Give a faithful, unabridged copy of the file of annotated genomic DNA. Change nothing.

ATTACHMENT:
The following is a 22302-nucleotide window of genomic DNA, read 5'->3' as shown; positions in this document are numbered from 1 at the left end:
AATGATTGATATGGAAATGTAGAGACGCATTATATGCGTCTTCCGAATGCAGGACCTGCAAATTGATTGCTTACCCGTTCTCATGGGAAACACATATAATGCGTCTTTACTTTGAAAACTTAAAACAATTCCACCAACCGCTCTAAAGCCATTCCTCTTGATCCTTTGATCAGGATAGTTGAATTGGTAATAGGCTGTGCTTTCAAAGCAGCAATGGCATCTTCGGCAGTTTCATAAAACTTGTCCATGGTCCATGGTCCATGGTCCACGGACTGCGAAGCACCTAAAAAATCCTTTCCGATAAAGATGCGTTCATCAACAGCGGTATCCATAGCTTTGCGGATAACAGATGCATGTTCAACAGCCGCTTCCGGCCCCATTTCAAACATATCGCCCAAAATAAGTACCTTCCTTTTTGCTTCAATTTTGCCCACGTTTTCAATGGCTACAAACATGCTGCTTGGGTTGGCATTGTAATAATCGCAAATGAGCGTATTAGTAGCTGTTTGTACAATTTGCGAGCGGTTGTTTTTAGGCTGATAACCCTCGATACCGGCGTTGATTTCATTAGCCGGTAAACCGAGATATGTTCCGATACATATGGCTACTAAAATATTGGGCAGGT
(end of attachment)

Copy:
The following is a 22302-nucleotide window of genomic DNA, read 5'->3' as shown; positions in this document are numbered from 1 at the left end:
AATGATTGATATGGAAATGTAGAGACGCATTATATGCGTCTTCCGAATGCAGGACCTGCAAATTGATTGCTTACCCGTTCTCATGGGAAACACATATAATGCGTCTTTACTTTGAAAACTTAAAACAATTCCACCAACCGCTCTAAAGCCATTCCTCTTGATCCTTTGATCAGGATAGTTGAATTGGTAATAGGCTGTGCTTTCAAAGCAGCAATGGCATCTTCGGCAGTTTCATAAAACTTGTCCATGGTCCATGGTCCATGGTCCACGGACTGCGAAGCACCTAAAAAATCCTTTCCGATAAAGATGCGTTCATCAACAGCGGTATCCATAGCTTTGCGGATAACAGATGCATGTTCAACAGCCGCTTCCGGCCCCATTTCAAACATATCGCCCAAAATAAGTACCTTCCTTTTTGCTTCAATTTTGCCCACGTTTTCAATGGCTACAAACATGCTGCTTGGGTTGGCATTGTAATAATCGCAAATGAGCGTATTAGTAGCTGTTTGTACAATTTGCGAGCGGTTGTTTTTAGGCTGATAACCCTCGATACCGGCGTTGATTTCATTAGCCGGTAAACCGAGATATGTTCCGATACATATGGCTACTAAAATATTGGGCAGGT